For at least a year now, the First Presbyterian Church in Brooklyn Heights has been giving parishioners parking placards for their cars when parking in the bike lane on Henry Street. The placards explain to police that occupants of the vehicle are conducting "Church Business." One local resident, Peter Kaufman, believes "they have some 'understanding' with the 84th Precinct, whereby if they put a sign in their window that they are attending church, they don't get ticketed." On his blog Ink Lake, Kaufman posted video of this epic bike lane block during last Sunday's service [SPOILER: they're parked along the entire block]:
We called First Presbyterian Church, and a woman who would only identify herself as Annie told us, "When people come to church, they just take the sign from a stack inside the church. You can park in the bike lane anywhere on Henry between Pierrepont and Clark and the police won't ticket you, as long as you have that on your dashboard. But only during Sunday service."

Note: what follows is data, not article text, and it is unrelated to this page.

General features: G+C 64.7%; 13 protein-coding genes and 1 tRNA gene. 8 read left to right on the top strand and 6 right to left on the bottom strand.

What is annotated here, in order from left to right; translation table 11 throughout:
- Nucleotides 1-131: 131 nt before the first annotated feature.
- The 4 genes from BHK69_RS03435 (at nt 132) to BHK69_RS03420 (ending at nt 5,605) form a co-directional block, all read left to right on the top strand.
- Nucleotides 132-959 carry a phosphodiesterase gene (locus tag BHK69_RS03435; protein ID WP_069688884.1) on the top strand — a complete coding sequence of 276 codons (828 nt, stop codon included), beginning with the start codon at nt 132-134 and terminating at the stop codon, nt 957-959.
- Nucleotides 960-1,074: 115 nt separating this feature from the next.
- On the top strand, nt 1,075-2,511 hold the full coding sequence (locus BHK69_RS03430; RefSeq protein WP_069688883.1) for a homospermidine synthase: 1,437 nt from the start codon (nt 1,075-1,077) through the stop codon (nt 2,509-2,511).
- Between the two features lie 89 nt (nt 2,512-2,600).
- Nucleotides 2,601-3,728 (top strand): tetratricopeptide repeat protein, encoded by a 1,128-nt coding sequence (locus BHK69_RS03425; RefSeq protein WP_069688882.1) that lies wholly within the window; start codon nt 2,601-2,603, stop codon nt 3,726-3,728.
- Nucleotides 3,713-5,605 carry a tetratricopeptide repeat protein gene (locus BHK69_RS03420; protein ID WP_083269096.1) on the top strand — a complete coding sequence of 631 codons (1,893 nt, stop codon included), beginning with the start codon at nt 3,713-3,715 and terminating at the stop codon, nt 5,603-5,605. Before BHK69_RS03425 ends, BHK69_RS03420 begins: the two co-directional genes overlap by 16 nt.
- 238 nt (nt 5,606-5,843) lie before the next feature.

At the 84th Precinct, Officer Brandon Bunting fielded our call and admitted that "it's a sensitive issue. I live in Harlem, and sometimes people park three cars wide there. But you're not allowed to block the bike lane, placard or no placard; if some kid is riding his bike there and has to go out in traffic, it could be bad. At the same time, it's a sensitive community issue and we try to work out a compromise." Another officer said, "For years we have allowed people to park in front of the church while they worship."
This isn't the first time the parking placard controversy has been injected with religion; for years police on the Upper East Side looked the other way when employees of Park East synagogue used bogus DIY parking placards for years to park illegally.